While admitting that several obstacles remain, a panel of three European experts told an Institute of Politics forum last night that the unification of Germany is now inevitable.
Andreas Meyer-Landrut, chief of staff to the West German president, Joseph S. Nye, the Ford Foundation Professor of International Security, and Guido G. Goldman '59, the director of the Center for European Studies, agreed that the unification question will ultimately be decided by the German people.
"People want it, and it will happen," Meyer-Landrut said.
Although none of the experts would speculate on a timetable, they agreed that growing forces within the two Germanys will necessitate a conglomeration in the near future. The breakdown of the Berlin Wall this winter was only the beginning of a long unification process, they said.
The panelists offered a variety of policy suggestions for the west. Meyer-Landrut said that given the growing nationalism and social discontent in East Germany, the most crucial task for the west was to provide aid to assuage East Germany's domestic troubles.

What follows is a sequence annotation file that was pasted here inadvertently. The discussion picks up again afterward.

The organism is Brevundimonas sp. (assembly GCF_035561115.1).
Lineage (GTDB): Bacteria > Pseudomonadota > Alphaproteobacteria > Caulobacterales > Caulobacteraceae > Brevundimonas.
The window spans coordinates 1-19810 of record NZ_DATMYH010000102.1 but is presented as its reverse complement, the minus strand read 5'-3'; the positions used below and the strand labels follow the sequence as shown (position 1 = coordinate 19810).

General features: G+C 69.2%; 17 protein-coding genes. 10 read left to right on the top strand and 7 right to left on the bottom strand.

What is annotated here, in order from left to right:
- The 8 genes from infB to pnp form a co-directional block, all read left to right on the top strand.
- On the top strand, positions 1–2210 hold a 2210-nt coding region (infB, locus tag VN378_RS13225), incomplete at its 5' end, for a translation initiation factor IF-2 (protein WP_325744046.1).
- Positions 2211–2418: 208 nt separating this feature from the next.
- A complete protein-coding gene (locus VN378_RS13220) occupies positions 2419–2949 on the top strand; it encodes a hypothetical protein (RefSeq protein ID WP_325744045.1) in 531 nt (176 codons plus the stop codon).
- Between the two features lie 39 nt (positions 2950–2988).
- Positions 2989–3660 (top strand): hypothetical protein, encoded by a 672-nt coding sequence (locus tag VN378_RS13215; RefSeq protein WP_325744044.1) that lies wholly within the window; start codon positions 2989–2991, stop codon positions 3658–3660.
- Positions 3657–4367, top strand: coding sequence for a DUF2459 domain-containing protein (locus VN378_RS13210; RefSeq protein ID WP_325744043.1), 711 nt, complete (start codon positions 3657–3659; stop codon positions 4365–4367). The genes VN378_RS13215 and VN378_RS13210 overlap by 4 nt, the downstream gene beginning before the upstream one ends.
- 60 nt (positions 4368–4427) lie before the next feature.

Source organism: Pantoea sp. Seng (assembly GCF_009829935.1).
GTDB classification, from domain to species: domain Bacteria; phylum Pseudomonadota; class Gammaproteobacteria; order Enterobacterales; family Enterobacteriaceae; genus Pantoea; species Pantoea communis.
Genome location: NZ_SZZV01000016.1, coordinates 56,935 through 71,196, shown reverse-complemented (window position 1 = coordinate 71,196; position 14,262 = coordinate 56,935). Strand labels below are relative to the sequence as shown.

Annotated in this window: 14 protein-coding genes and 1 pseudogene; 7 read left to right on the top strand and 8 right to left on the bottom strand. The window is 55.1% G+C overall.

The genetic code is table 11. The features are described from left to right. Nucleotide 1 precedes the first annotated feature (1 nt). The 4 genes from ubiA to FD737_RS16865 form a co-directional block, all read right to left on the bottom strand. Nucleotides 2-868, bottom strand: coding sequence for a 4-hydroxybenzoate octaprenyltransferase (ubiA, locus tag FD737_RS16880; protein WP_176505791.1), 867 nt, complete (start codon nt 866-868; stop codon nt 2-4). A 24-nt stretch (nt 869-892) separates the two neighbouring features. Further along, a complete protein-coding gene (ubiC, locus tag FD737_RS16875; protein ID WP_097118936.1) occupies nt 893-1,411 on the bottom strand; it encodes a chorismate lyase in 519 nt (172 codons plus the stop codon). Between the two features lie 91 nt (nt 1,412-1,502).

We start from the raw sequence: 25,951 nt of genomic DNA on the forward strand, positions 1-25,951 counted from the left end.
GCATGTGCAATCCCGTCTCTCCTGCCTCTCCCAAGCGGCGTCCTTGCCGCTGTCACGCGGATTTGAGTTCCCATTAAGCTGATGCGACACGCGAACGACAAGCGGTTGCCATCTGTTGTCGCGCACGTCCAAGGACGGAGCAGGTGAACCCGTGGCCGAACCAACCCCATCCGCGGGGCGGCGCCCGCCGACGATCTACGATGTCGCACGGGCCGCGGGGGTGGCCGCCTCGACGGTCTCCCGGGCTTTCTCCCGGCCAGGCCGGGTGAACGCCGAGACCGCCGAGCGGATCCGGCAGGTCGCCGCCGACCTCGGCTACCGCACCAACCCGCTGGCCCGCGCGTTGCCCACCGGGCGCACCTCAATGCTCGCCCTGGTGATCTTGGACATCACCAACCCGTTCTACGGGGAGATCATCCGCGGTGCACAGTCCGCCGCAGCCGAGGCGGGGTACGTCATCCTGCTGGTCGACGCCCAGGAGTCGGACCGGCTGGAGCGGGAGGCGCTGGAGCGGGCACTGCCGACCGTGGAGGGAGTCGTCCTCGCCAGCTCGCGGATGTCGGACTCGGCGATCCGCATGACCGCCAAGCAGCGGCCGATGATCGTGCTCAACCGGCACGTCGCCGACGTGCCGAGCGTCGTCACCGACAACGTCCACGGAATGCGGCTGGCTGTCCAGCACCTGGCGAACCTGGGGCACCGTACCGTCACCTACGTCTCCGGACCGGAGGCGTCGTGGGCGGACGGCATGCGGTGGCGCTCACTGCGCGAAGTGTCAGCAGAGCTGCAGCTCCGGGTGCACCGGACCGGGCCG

"Our main task is now to go in economically to try to build up the country as much as possible, to give these people hope," said Meyer-Landrut, who was formerly West Germany's Soviet ambassador.
Nye outlined several potential options for U.S. and Soviet policy towards Germany, but was most favorable to having an "institutionally bounded Germany," one which would be reunited but tied down "with many small threads."
Goldman said that since East Germany's economy is about one-tenth the size of its western counterpart, he did not think a reunification would present a danger to neighboring countries.
Reunification, he said, is "not an overwhelming change from what we have today...Europe has learned to live with a powerful Germany."